Those who voted in the negative are:
Alexander, M.O. Altman Bailey, G. Baker Barber Baxley Brown, G. Brown, H. Bruce Burriss, M.D. Burriss, T.M. Chamblee Clyborne Cole Cooper Cork Corning Davenport Derrick Fair Gentry Hallman Harrison Harvin Harwell Haskins Huff Jaskwhich Johnson, J.C. Kay Keegan Keesley Kinon Kohn Koon Lanford Limehouse Littlejohn Manly McElveen McLeod Neilson Quinn Rudnick Smith Sturkie Tucker Vaughn Waites Waldrop Wells Whipper White Williams, D. Winstead Wofford Wright
So, the House refused to commit the Bill to the Committee on Ways and Means.
Explanation of failure to vote on this matter-
My failure to vote is due to a conflict of interest. Rep. DILL BLACKWELL
Rep. McLELLAN spoke upon the amendment and moved to adjourn debate upon the Bill.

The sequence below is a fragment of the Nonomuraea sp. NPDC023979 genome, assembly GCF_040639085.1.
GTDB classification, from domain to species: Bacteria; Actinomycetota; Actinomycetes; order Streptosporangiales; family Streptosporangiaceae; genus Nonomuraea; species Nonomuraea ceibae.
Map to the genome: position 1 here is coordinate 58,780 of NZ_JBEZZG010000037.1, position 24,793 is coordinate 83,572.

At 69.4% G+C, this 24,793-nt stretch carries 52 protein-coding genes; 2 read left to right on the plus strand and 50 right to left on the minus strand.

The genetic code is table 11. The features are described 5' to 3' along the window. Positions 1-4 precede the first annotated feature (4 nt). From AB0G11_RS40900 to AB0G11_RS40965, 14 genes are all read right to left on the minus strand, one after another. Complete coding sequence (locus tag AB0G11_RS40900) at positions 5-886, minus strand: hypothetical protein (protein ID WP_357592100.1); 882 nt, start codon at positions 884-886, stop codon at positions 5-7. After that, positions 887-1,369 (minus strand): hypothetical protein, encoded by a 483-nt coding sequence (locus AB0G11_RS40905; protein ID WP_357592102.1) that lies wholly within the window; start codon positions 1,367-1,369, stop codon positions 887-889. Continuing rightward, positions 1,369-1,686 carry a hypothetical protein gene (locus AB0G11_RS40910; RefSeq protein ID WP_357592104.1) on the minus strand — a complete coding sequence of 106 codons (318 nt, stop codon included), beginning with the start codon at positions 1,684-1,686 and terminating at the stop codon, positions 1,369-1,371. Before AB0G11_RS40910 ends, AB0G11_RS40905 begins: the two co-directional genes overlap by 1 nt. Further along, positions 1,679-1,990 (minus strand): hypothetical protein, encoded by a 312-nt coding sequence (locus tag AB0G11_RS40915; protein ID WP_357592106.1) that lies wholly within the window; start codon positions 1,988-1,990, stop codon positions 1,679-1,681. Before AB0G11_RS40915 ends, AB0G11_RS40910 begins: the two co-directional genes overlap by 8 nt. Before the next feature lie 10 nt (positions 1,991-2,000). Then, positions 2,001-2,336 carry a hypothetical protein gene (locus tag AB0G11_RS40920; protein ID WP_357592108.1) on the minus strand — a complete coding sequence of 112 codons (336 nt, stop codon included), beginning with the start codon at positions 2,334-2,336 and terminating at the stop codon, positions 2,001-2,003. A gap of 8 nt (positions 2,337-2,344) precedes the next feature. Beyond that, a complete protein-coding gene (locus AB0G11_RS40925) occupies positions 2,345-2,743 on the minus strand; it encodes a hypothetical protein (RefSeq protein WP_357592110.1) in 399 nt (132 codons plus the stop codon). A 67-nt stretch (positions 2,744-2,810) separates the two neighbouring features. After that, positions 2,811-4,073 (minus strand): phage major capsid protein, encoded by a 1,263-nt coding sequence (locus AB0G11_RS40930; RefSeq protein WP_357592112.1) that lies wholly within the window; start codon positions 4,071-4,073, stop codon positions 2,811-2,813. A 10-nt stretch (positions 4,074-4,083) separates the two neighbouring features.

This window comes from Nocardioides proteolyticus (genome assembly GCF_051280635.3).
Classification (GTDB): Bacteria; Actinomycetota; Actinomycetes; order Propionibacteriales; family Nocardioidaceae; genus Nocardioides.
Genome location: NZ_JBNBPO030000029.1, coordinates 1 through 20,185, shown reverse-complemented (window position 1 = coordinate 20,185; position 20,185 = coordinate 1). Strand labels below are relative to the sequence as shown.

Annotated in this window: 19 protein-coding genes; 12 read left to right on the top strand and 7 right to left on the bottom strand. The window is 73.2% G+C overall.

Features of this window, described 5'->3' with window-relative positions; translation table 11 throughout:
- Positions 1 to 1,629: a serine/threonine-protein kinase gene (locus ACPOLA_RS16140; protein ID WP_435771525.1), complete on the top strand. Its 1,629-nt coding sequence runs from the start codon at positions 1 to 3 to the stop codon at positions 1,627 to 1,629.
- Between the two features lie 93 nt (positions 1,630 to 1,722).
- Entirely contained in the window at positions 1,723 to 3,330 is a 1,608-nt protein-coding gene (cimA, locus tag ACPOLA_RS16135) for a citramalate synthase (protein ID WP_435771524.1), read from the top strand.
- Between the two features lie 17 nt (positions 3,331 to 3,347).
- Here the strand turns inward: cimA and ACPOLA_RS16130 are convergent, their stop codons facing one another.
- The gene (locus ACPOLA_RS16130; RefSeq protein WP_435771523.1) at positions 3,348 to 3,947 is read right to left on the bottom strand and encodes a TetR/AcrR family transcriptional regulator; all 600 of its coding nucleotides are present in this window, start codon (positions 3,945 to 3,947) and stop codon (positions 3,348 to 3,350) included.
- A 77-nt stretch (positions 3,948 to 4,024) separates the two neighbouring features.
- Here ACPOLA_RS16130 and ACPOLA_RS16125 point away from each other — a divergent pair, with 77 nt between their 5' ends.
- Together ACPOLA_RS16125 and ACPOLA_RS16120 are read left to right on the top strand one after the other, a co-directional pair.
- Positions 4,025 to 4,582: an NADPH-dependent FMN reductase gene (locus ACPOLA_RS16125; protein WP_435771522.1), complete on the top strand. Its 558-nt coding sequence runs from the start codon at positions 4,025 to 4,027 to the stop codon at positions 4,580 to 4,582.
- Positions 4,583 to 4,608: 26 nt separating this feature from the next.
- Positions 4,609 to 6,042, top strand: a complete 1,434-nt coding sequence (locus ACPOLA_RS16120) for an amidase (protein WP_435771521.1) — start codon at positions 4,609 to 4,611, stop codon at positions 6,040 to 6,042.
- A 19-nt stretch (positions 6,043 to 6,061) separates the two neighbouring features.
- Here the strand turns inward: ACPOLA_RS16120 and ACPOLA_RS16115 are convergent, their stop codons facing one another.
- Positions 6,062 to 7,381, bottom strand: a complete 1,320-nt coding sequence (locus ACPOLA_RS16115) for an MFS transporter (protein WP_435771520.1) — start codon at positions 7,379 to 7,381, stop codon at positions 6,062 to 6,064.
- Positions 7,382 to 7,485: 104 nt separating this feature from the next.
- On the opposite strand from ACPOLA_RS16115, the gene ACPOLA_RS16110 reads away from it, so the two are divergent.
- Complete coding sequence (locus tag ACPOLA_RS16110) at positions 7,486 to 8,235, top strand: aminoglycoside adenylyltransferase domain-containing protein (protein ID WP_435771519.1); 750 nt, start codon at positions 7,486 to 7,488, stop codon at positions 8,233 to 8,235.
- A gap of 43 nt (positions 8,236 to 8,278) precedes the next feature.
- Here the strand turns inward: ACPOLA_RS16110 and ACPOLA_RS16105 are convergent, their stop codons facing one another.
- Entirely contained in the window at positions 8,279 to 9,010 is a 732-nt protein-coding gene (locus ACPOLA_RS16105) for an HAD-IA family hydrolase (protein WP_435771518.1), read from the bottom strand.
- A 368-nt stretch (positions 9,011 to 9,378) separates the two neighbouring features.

Rep. LIMEHOUSE raised the Point of Order that the motion to adjourn debate was out of order as you cannot adjourn debate on Special Orders.
The SPEAKER sustained the Point of Order.
Rep. SIMPSON moved that the House recede until 6:45 P.M., which was adopted.
Further proceedings were interrupted by the House receding until 6:45 P.M. for the Joint Assembly, the pending question being consideration of Amendment No. 1.
The House stood at ease until 6:45 P.M.
At 6:45 P.M. the House resumed, the SPEAKER in the Chair.
The House stood at ease subject to the call of Chair.
At 6:59 P.M. the Senate appeared in the Hall of the House.
The President of the Senate called the Joint Assembly to order and announced that it had convened under the terms of a Concurrent Resolution adopted by both Houses.
H. 4252 -- Rep. Sheheen: A CONCURRENT RESOLUTION INVITING HIS EXCELLENCY, CARROLL A. CAMPBELL, JR., GOVERNOR OF THE STATE OF SOUTH CAROLINA, TO ADDRESS THE GENERAL ASSEMBLY IN JOINT SESSION AT 7:00 P.M. ON WEDNESDAY, JANUARY 17, 1990.
Governor Carroll A. Campbell, Jr., was escorted to the rostrum by Senators Matthews, Horace C. Smith, Hinds and Shealy and Reps. HASKINS, SHORT, K. BAILEY and SIMPSON, introduced the honored quest as follows:
The President of the Senate introduced Governor Campbell who then addressed the Joint Assembly as follows: